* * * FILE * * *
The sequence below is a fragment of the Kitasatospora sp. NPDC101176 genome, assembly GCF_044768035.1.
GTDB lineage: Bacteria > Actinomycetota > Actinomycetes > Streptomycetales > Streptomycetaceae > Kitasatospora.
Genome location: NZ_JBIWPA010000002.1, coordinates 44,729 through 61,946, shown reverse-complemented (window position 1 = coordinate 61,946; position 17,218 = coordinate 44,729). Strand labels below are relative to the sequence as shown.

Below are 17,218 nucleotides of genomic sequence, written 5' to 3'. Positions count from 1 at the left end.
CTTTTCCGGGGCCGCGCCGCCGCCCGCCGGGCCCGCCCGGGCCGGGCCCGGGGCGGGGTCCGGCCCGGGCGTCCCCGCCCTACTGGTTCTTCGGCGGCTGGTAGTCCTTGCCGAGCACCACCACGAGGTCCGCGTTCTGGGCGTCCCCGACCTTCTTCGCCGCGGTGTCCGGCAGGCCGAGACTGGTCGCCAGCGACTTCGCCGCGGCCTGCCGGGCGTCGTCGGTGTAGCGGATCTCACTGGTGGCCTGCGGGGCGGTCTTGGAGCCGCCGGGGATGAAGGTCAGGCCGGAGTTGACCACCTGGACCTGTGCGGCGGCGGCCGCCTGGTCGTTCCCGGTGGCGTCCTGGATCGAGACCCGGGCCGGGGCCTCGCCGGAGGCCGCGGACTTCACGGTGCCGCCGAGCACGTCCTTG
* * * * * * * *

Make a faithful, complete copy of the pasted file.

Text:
The sequence below is a fragment of the Kitasatospora sp. NPDC101176 genome, assembly GCF_044768035.1.
GTDB lineage: Bacteria > Actinomycetota > Actinomycetes > Streptomycetales > Streptomycetaceae > Kitasatospora.
Genome location: NZ_JBIWPA010000002.1, coordinates 44,729 through 61,946, shown reverse-complemented (window position 1 = coordinate 61,946; position 17,218 = coordinate 44,729). Strand labels below are relative to the sequence as shown.

Below are 17,218 nucleotides of genomic sequence, written 5' to 3'. Positions count from 1 at the left end.
CTTTTCCGGGGCCGCGCCGCCGCCCGCCGGGCCCGCCCGGGCCGGGCCCGGGGCGGGGTCCGGCCCGGGCGTCCCCGCCCTACTGGTTCTTCGGCGGCTGGTAGTCCTTGCCGAGCACCACCACGAGGTCCGCGTTCTGGGCGTCCCCGACCTTCTTCGCCGCGGTGTCCGGCAGGCCGAGACTGGTCGCCAGCGACTTCGCCGCGGCCTGCCGGGCGTCGTCGGTGTAGCGGATCTCACTGGTGGCCTGCGGGGCGGTCTTGGAGCCGCCGGGGATGAAGGTCAGGCCGGAGTTGACCACCTGGACCTGTGCGGCGGCGGCCGCCTGGTCGTTCCCGGTGGCGTCCTGGATCGAGACCCGGGCCGGGGCCTCGCCGGAGGCCGCGGACTTCACGGTGCCGCCGAGCACGTCCTTG